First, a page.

from the album Dreamland (1990)
Billboard Hot 100 peak: #8 (one week)
Weeks in the Top-40: 12
Today's song of the day comes from the Italian dance act Black Box, which came about in the late 1980's. Daniele Davoli, Mirko Limoni, and Valerio Simplici had recorded music together under various monikers, including Starlight, which reached the top ten in the UK in the summer of 1989 with the house music of "Numero Uno", and then again in the fall of that year as Mixmasters with "Grand Piano", which climbed to the same peak of #9. Both of the records were infectious fugues of scattered samples, with the latter incorporating Loleatta Holloway's "Love Sensation" in it (before Marky Mark would get a hold of it). At the same time of "Starlight", the trio released another track that borrowed (well, stole) from "Love Sensation". "Ride On Time", named for the misheard lyrics in the Holloway club classic, strung the sample from her voice like an instrument throughout the piano-house jam, and while becoming a huge worldwide hit, spending six weeks at #1 on the British singles chart and reaching the top ten in over 11 countries, it barely got noticed in America, where it only snuck up to #39 on our Dance Club Play list. And just like German producer Frank Farian with Milli Vanilli (and many Eurodance acts that didn't get enough exposure to care), they hired on model Katrin Quinol to visually "front" the "band" and lipsynch for her life for the music video. Holloway and songwriter Dan Hartman ended up suing, and while a settlement came out of it, there wasn't a big outcry, most likely since it was at the time deemed a one-off novelty act. (Also, another version was recorded belatedly using future M People singer Heather Small on vocals.)
Capitalizing on the massive international success of "Ride On Time", the trio, under the Black Box moniker, set out to record a proper album which included mostly original music and lyrics, instead of the soup of samples on their previous records. They recruited big-voiced singer Martha Wash of the Weather Girls (of "It's Raining Men" fame) to provide the vocals on the entire set, with the understanding that it was meant for club consumption. But just like her stint with Clivilles and Cole's Seduction and C&C Music Factory, the Italians again used Quinol to lipsynch in the music videos as well as TV appearances. Their next single, "Everybody Everybody", was a classic slice of Italo-house driven by synth-bass and keys (alone with Arsenio Hall's "Owww") that not only set the clubs on fire, but with promotion from big-league label RCA got mainstream radio jamming as well. Although how anybody believed a voice so strong like Wash's could come out of Quinol is beyond me...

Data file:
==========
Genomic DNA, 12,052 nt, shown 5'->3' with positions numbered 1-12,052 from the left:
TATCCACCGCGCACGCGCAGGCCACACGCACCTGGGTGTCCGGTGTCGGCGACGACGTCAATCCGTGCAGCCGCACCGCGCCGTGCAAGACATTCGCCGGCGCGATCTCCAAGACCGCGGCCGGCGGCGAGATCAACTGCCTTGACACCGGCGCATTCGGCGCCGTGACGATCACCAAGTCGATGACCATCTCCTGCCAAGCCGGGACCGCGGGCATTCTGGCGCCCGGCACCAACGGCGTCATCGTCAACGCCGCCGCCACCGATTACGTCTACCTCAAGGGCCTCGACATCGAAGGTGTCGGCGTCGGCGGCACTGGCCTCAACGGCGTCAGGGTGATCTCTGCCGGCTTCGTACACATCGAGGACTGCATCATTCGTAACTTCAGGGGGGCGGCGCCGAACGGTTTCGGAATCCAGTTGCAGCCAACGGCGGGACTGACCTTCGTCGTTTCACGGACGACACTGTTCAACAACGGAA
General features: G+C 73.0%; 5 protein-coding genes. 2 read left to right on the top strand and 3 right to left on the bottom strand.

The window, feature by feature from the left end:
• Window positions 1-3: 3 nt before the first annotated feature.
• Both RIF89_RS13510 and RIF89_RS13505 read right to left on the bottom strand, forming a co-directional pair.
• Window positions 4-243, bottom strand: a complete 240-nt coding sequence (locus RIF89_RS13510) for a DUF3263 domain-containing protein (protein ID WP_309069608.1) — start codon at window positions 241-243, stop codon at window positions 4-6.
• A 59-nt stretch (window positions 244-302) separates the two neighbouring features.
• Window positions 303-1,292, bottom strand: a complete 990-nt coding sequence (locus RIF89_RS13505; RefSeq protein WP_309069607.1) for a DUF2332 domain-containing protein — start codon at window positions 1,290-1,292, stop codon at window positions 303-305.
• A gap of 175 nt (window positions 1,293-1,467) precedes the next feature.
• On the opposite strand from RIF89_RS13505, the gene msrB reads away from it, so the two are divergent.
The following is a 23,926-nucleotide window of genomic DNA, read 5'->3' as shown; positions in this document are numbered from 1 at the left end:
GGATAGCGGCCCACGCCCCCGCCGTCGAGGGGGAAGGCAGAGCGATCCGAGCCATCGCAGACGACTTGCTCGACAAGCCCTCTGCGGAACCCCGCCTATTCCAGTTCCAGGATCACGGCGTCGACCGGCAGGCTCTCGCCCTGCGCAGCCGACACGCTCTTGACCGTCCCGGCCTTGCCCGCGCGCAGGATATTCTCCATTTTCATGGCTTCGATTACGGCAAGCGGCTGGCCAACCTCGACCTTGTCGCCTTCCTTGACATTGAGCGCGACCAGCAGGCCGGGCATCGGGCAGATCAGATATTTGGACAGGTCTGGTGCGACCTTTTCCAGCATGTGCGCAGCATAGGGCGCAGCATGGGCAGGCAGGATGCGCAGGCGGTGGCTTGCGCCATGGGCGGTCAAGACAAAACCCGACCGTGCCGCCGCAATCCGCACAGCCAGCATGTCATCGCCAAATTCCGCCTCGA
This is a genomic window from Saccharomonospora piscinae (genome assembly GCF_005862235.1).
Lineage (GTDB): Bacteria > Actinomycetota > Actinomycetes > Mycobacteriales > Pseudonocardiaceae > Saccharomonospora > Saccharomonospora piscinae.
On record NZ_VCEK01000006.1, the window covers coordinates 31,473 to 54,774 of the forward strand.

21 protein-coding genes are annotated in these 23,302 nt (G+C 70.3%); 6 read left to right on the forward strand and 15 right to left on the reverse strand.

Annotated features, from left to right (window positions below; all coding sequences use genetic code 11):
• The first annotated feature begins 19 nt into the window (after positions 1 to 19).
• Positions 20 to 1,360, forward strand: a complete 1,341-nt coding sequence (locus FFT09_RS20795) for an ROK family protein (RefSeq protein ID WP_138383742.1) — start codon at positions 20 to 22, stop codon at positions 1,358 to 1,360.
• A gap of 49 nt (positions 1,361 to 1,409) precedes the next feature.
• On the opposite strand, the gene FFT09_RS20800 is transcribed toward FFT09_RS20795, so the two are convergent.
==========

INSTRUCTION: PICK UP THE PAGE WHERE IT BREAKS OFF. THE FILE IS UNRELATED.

"Everybody Everybody" climbed all the way to the top ten on the American pop chart in October of 1990. The single also spent a week at #2 on Billboard's R&B chart, while the remixes on the 12" single sent it to #1 for three weeks on their Dance Club Play list. Internationally, the song surprisingly was their first and only Italian top ten hit at #7, and also reached the top ten in Ireland (#6), and the top-40 in France (#11), New Zealand (#11), the UK (#16), Switzerland (#21), Canada (#28), the Netherlands (#29), Australia (#35), and Belgium (#39), and just missed the mark in Germany (#41).
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